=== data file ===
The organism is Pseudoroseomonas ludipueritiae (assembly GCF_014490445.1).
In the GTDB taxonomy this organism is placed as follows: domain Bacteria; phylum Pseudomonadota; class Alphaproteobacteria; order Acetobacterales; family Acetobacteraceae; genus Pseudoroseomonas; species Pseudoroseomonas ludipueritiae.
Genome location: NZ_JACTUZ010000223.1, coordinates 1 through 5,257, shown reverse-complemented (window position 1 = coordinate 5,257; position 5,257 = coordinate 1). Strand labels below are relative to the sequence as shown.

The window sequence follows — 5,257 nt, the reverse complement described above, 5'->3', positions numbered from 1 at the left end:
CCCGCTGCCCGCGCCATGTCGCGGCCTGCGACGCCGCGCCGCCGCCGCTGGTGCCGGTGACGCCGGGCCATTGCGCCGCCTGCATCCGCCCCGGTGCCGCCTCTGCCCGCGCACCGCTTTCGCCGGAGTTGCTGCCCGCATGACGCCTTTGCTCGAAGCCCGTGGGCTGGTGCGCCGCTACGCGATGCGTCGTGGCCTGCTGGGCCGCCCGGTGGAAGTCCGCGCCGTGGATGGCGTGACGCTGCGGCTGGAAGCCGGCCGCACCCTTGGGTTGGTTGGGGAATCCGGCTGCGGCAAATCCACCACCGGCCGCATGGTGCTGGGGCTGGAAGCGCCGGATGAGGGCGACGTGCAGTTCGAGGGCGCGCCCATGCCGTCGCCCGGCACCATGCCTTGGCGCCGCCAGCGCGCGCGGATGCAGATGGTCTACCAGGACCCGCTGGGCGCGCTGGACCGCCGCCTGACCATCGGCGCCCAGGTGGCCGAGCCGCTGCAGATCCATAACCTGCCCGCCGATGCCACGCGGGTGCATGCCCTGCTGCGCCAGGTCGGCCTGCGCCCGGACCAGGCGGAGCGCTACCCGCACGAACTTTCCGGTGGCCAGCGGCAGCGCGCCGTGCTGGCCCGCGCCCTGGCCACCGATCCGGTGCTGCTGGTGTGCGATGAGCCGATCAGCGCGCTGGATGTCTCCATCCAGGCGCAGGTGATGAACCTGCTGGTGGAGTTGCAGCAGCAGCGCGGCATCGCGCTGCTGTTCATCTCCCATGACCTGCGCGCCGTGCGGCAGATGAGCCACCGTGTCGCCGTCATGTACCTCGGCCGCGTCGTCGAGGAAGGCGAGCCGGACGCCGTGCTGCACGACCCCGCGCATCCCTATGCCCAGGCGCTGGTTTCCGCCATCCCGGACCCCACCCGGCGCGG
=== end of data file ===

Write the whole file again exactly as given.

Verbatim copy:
The organism is Pseudoroseomonas ludipueritiae (assembly GCF_014490445.1).
In the GTDB taxonomy this organism is placed as follows: domain Bacteria; phylum Pseudomonadota; class Alphaproteobacteria; order Acetobacterales; family Acetobacteraceae; genus Pseudoroseomonas; species Pseudoroseomonas ludipueritiae.
Genome location: NZ_JACTUZ010000223.1, coordinates 1 through 5,257, shown reverse-complemented (window position 1 = coordinate 5,257; position 5,257 = coordinate 1). Strand labels below are relative to the sequence as shown.

The window sequence follows — 5,257 nt, the reverse complement described above, 5'->3', positions numbered from 1 at the left end:
CCCGCTGCCCGCGCCATGTCGCGGCCTGCGACGCCGCGCCGCCGCCGCTGGTGCCGGTGACGCCGGGCCATTGCGCCGCCTGCATCCGCCCCGGTGCCGCCTCTGCCCGCGCACCGCTTTCGCCGGAGTTGCTGCCCGCATGACGCCTTTGCTCGAAGCCCGTGGGCTGGTGCGCCGCTACGCGATGCGTCGTGGCCTGCTGGGCCGCCCGGTGGAAGTCCGCGCCGTGGATGGCGTGACGCTGCGGCTGGAAGCCGGCCGCACCCTTGGGTTGGTTGGGGAATCCGGCTGCGGCAAATCCACCACCGGCCGCATGGTGCTGGGGCTGGAAGCGCCGGATGAGGGCGACGTGCAGTTCGAGGGCGCGCCCATGCCGTCGCCCGGCACCATGCCTTGGCGCCGCCAGCGCGCGCGGATGCAGATGGTCTACCAGGACCCGCTGGGCGCGCTGGACCGCCGCCTGACCATCGGCGCCCAGGTGGCCGAGCCGCTGCAGATCCATAACCTGCCCGCCGATGCCACGCGGGTGCATGCCCTGCTGCGCCAGGTCGGCCTGCGCCCGGACCAGGCGGAGCGCTACCCGCACGAACTTTCCGGTGGCCAGCGGCAGCGCGCCGTGCTGGCCCGCGCCCTGGCCACCGATCCGGTGCTGCTGGTGTGCGATGAGCCGATCAGCGCGCTGGATGTCTCCATCCAGGCGCAGGTGATGAACCTGCTGGTGGAGTTGCAGCAGCAGCGCGGCATCGCGCTGCTGTTCATCTCCCATGACCTGCGCGCCGTGCGGCAGATGAGCCACCGTGTCGCCGTCATGTACCTCGGCCGCGTCGTCGAGGAAGGCGAGCCGGACGCCGTGCTGCACGACCCCGCGCATCCCTATGCCCAGGCGCTGGTTTCCGCCATCCCGGACCCCACCCGGCGCGG